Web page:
Navy Rolling Out Wi-Fi to 4,000 Sailors in Pilot Program at Norfolk, Portsmouth Barracks

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sailors disembarking the USS Gerald R. Ford from an over eight-month long deployment, in Norfolk, Virginia
The sun shines bright as sailors search for their loved ones at Naval Station Norfolk on Jan. 17, 2024, after disembarking the USS Gerald R. Ford from an over eight-month long deployment, in Norfolk, Virginia. (Kendall Warner/The Virginian-Pilot/TNS)

In an effort to appeal to younger generations, the Navy will begin offering free Wi-Fi exclusively to sailors living in barracks at Norfolk and Portsmouth installations beginning next week.

The Navy is deploying Wi-Fi as part of the “virtual single sailor program” to enhance the “lifestyle of the modern sailor” with access to online games, shows and movies, according to a Navy advertisement shared with The Virginian-Pilot.

The program launches Feb. 1 with full implementation planned for March. Wi-Fi will be installed in 12 unaccompanied housing barracks at Naval Station Norfolk, Naval Medical Center Portsmouth and Norfolk Naval Shipyard in Portsmouth. The 12 barracks house roughly 4,000 sailors, said Katie Hewett, spokesperson for Navy Region Mid-Atlantic.

The rollout was announced Thursday at Naval Station Norfolk’s Willis Manor building, one of the barracks that will be equipped with the internet service. Other barracks to get Wi-Fi include buildings at Enterprise Hall, Intrepid Hall, Constellation Hall, Independence Hall, Groshong Hall, Schamberger Hall, Penn Hall and Mayo Hall, all at Naval Station Norfolk; buildings No. 282 and No. 288 at the medical center; and building No. 1585 at the shipyard.

“The Wi-Fi pilot supports the sailors holistically, taking into account their social and entertainment needs, professional training requirements, and career progression goals,” Hewett said.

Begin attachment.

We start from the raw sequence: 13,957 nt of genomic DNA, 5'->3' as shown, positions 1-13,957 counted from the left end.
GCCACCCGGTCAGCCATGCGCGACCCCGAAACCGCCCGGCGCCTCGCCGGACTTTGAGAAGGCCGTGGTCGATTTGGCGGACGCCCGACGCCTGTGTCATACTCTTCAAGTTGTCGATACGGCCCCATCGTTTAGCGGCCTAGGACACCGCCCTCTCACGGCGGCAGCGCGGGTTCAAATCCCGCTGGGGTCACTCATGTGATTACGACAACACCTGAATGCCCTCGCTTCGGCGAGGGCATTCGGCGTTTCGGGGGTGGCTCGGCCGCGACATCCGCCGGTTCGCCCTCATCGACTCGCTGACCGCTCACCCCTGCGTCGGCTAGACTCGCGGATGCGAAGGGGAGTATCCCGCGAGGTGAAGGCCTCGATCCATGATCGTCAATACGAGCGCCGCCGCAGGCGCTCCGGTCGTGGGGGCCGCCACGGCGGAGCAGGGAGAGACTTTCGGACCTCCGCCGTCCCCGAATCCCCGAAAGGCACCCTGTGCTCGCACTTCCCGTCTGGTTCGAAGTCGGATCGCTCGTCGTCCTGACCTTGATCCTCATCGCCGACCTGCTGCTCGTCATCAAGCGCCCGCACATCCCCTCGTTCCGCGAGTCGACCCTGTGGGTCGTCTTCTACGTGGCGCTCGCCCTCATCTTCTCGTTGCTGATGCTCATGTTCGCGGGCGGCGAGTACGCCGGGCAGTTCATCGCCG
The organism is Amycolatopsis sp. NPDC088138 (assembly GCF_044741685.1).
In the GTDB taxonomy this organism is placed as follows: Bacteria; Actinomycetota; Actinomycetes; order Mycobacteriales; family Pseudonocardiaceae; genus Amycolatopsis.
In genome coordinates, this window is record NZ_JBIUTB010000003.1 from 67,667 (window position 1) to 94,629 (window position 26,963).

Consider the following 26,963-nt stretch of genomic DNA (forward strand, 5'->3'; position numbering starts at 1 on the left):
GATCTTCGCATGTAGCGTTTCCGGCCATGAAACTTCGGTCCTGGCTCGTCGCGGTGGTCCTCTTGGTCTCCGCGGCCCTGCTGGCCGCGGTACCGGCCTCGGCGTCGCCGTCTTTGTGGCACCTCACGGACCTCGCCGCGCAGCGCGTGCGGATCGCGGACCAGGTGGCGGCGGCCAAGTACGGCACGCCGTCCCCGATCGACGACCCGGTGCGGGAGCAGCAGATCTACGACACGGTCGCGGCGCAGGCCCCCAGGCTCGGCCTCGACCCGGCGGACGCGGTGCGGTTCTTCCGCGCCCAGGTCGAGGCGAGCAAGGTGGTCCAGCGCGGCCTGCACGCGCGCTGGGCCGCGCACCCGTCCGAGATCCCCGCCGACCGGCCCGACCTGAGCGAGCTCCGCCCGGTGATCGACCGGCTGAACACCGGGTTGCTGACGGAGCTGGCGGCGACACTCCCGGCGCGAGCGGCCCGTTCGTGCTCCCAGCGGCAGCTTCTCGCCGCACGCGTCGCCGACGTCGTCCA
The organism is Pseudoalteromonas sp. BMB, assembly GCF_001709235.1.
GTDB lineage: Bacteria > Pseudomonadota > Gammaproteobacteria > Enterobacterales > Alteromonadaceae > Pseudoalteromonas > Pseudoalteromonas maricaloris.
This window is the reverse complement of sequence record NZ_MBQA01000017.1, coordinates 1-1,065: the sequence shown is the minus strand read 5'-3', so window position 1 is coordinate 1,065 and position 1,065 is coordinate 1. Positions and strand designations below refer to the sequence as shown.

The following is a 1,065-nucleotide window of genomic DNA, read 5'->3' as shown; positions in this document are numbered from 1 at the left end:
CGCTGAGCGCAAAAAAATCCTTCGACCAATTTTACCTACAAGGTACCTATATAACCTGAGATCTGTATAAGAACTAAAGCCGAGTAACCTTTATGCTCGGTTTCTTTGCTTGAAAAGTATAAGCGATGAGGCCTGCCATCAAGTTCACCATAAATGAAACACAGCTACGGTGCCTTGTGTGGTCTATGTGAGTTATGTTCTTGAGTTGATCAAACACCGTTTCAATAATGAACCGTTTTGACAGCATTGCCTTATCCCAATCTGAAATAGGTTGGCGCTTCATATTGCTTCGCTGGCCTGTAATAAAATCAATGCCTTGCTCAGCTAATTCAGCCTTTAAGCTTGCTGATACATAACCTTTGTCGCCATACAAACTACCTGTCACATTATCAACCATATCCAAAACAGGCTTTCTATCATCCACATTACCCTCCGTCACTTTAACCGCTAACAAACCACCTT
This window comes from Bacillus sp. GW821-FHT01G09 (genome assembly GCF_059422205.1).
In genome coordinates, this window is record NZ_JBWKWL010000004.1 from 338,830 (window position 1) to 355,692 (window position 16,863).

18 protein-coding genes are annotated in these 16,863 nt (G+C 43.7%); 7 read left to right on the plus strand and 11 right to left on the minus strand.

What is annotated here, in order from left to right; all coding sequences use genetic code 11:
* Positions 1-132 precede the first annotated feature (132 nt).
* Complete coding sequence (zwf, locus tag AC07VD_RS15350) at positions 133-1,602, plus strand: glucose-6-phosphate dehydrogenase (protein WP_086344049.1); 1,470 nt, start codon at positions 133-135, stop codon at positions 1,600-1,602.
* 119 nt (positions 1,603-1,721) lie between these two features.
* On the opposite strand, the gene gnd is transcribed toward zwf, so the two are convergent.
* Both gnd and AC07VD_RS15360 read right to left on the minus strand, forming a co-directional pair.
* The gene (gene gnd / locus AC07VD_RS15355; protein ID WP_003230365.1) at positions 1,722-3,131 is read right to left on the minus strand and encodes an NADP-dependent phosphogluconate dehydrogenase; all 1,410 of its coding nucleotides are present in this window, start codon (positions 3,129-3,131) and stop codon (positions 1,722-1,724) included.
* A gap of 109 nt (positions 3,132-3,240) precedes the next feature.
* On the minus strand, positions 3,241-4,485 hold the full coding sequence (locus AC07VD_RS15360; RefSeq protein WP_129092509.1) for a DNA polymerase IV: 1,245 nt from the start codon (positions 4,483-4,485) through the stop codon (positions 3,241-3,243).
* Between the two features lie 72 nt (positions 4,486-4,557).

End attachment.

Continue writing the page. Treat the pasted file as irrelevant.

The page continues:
The Navy began working in May to improve quality of life for sailors following recruitment shortfalls and investigations into the suicides of Hampton Roads-based sailors.

Navy Recruiting Command reported in October the service missed its recruiting goals by about 7,000 members. The Department of Defense also reported 48 suicides among active-duty Navy sailors from January to October.

In November, the service began offering off-ship housing, free Wi-Fi and better access to food for USS John C. Stennis sailors while the aircraft carrier undergoes a multiyear refueling and complex overhaul at Newport News Shipbuilding.

“It is the 21st century. Young sailors have never lived without connectivity. They experience the world through their cellphones,” Vice Adm. Scotty Gray, head of the Navy’s quality of service cross-functional team, said in November during a virtual roundtable conducted from the Pentagon.

The Navy’s Morale, Welfare and Recreation Division will oversee the program alongside the Navy’s Exchange Service Command, which acts as the contracting agent and program manager for Wi-Fi services.

The free Wi-Fi and subsidized speed upgrades will filter content, preventing access to sites containing illegal activity, gambling and mature content, including self-harm or pornography. Content filtering follows the Military Honor and Decency Act of 1996 and the Department of Defense’s policy on online information management and electronic messaging.

Wi-Fi with unfiltered web content will be available to sailors for an unspecified additional cost, according to a Navy fact sheet. Paid Wi-Fi packages will not require a contracted commitment longer than one week or one month, and will not impose termination fees. Residents can pay for a third-party Wi-Fi provider if they choose.

The pilot will conclude in October. It’s success will be evaluated based on use, feedback and cost. The Navy said the outcome will determine if the free Wi-Fi expands to other installations in the future.

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